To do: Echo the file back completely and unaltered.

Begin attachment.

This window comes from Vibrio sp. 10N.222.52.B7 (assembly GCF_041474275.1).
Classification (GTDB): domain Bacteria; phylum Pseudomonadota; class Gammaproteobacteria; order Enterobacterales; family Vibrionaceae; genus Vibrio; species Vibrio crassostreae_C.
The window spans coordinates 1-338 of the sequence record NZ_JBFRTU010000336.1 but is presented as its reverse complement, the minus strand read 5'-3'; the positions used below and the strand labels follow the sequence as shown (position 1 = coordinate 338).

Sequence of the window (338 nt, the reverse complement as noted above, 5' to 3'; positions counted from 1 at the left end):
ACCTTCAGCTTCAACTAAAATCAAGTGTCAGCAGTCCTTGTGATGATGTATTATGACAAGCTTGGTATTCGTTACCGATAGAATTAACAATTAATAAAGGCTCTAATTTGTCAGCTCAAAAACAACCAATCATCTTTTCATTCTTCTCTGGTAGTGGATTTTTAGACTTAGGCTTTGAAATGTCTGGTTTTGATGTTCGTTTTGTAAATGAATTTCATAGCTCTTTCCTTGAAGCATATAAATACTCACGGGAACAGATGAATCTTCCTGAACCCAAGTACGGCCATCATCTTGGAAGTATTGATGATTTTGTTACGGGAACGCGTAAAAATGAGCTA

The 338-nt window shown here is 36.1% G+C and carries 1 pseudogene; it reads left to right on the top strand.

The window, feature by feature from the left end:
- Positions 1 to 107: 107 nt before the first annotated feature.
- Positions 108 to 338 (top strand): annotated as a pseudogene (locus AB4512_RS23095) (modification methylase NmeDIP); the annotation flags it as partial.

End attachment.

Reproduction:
This window comes from Vibrio sp. 10N.222.52.B7 (assembly GCF_041474275.1).
Classification (GTDB): domain Bacteria; phylum Pseudomonadota; class Gammaproteobacteria; order Enterobacterales; family Vibrionaceae; genus Vibrio; species Vibrio crassostreae_C.
The window spans coordinates 1-338 of the sequence record NZ_JBFRTU010000336.1 but is presented as its reverse complement, the minus strand read 5'-3'; the positions used below and the strand labels follow the sequence as shown (position 1 = coordinate 338).

Sequence of the window (338 nt, the reverse complement as noted above, 5' to 3'; positions counted from 1 at the left end):
ACCTTCAGCTTCAACTAAAATCAAGTGTCAGCAGTCCTTGTGATGATGTATTATGACAAGCTTGGTATTCGTTACCGATAGAATTAACAATTAATAAAGGCTCTAATTTGTCAGCTCAAAAACAACCAATCATCTTTTCATTCTTCTCTGGTAGTGGATTTTTAGACTTAGGCTTTGAAATGTCTGGTTTTGATGTTCGTTTTGTAAATGAATTTCATAGCTCTTTCCTTGAAGCATATAAATACTCACGGGAACAGATGAATCTTCCTGAACCCAAGTACGGCCATCATCTTGGAAGTATTGATGATTTTGTTACGGGAACGCGTAAAAATGAGCTA

The 338-nt window shown here is 36.1% G+C and carries 1 pseudogene; it reads left to right on the top strand.

The window, feature by feature from the left end:
- Positions 1 to 107: 107 nt before the first annotated feature.
- Positions 108 to 338 (top strand): annotated as a pseudogene (locus AB4512_RS23095) (modification methylase NmeDIP); the annotation flags it as partial.